Bad Pharma: How Drug Companies Mislead Doctors and Harm Patients by Ben Goldacre (a physician in the United Kingdom) should be on everyone’s reading list.
While I have been more acutely aware for quite some time of the areas of misleading and harm that Goldacre spotlights in this book because of my own experience as the medical advocate and primary caregiver for one of my parents and my subsequent extensive research into Big Pharma, Goldacre digs into the details and presents scary and compelling evidence of the total corruption in the industry.
From rigged research and faulty data analysis methods to suppression and outright denial of obvious and serious, often fatal, risks and aggressive – and expensive (which is why patented medications are so expensive: most of the money made goes into selling the medication, while a fraction goes into research) – marketing, Goldacre exposes the sordid underbelly of the pharmaceutical industry and how it affects you and me.
No one, including consumers, gets a pass in this book and that’s a good thing.
As consumers, we bear an equal share of responsibility for this debacle, because we’ve opted for supposed quick fixes instead of doing the hard day-in and day-out work of maintaining our health. We have conveniently forgotten that good health doesn’t come from pills, but instead from our lifestyle choices that cover the span of our lives.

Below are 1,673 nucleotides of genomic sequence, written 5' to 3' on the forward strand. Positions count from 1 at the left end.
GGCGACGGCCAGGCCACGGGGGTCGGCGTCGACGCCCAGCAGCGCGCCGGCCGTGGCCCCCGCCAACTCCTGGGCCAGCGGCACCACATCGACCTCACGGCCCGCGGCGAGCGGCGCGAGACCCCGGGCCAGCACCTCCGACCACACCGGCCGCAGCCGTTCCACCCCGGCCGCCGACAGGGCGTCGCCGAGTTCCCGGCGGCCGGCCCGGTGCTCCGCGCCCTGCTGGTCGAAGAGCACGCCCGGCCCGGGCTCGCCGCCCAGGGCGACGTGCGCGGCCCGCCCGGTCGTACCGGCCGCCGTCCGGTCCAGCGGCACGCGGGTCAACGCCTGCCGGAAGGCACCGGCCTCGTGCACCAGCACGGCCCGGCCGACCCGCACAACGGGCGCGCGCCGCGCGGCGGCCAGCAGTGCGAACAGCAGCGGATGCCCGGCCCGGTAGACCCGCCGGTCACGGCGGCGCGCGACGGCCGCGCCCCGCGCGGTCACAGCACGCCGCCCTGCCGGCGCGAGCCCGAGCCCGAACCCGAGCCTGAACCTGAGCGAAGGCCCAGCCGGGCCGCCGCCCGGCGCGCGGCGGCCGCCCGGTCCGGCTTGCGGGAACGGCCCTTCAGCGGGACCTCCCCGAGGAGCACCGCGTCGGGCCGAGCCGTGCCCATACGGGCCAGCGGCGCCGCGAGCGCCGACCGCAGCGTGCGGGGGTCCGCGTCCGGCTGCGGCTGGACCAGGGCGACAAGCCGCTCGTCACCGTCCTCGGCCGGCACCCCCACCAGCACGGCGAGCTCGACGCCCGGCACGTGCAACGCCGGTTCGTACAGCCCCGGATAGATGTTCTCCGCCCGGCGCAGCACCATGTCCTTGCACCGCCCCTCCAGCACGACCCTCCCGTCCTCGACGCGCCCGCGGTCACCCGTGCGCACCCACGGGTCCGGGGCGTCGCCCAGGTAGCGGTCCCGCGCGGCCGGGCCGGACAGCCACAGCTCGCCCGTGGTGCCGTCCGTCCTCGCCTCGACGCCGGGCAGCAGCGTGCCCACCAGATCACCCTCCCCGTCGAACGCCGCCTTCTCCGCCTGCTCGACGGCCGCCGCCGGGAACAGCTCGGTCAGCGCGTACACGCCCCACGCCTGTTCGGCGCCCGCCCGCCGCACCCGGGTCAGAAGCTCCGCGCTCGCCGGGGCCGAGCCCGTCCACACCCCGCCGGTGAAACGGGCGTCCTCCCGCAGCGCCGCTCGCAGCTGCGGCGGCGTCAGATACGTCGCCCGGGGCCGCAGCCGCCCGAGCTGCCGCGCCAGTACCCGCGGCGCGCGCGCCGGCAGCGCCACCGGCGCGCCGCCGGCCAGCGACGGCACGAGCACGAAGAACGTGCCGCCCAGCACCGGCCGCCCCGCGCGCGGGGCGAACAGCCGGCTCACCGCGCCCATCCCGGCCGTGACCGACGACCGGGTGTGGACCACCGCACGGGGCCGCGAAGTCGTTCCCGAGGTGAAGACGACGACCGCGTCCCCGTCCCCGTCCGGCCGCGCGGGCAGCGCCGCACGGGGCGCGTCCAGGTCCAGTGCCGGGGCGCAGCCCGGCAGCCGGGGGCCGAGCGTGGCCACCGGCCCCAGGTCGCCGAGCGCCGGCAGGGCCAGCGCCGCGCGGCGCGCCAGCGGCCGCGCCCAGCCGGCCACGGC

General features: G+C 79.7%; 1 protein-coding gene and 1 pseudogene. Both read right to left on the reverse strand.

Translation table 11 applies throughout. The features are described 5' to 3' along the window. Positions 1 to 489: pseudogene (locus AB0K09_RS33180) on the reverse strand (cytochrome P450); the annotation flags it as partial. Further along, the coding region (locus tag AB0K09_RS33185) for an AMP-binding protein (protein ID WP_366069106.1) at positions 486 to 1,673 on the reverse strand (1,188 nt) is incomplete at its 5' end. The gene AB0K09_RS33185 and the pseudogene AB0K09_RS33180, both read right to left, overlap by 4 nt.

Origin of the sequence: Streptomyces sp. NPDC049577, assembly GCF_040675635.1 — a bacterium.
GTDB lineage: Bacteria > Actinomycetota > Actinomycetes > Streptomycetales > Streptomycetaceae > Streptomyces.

We have also shown just how gullible we are to believing the most outrageous and unprovable things and how we erroneously put complete faith and trust in fallible – and, in the case of Big Pharma, egregiously dishonest – and sometimes -ignorant human beings just like ourselves.
As bad as Big Pharma is – and those, including the regulatory agencies such as the FDA and physicians who often either don’t exercise due diligence or are as gullible as their patients, that should be responsible for safeguarding the public against these charlatans – we as consumers are equally culpable in the mess that modern medicine has become.
The cautionary and troubling information revealed in this book should make us extremely wary of all claims by any health-related products.
I learned something in my college statistics course that, unlike most of the rest of it, has stuck with me: statistics can be used to manipulate, to mislead, and to prove anything. But all the gloss and glitter of what may look like compelling evidence does not mean it’s true.
We humans are suckers for slick advertising, outlandish claims, and magical solutions. Just as this permeates Big Pharma, it also permeates the so-called alternative and “natural” health products industries.
Make no mistake: whatever the neat little marketing brochures with lots of numbers and statistics say, you can guarantee that data has either been manipulated or completely fabricated (this book reveals that in great detail).
The bottom line of this book is to trust no one, be very wary, be extremely cautious, and always assume that you’re being led down the primrose path if you’re seeking health solutions in a pill or a bottle instead of changing how you live by changing what you do.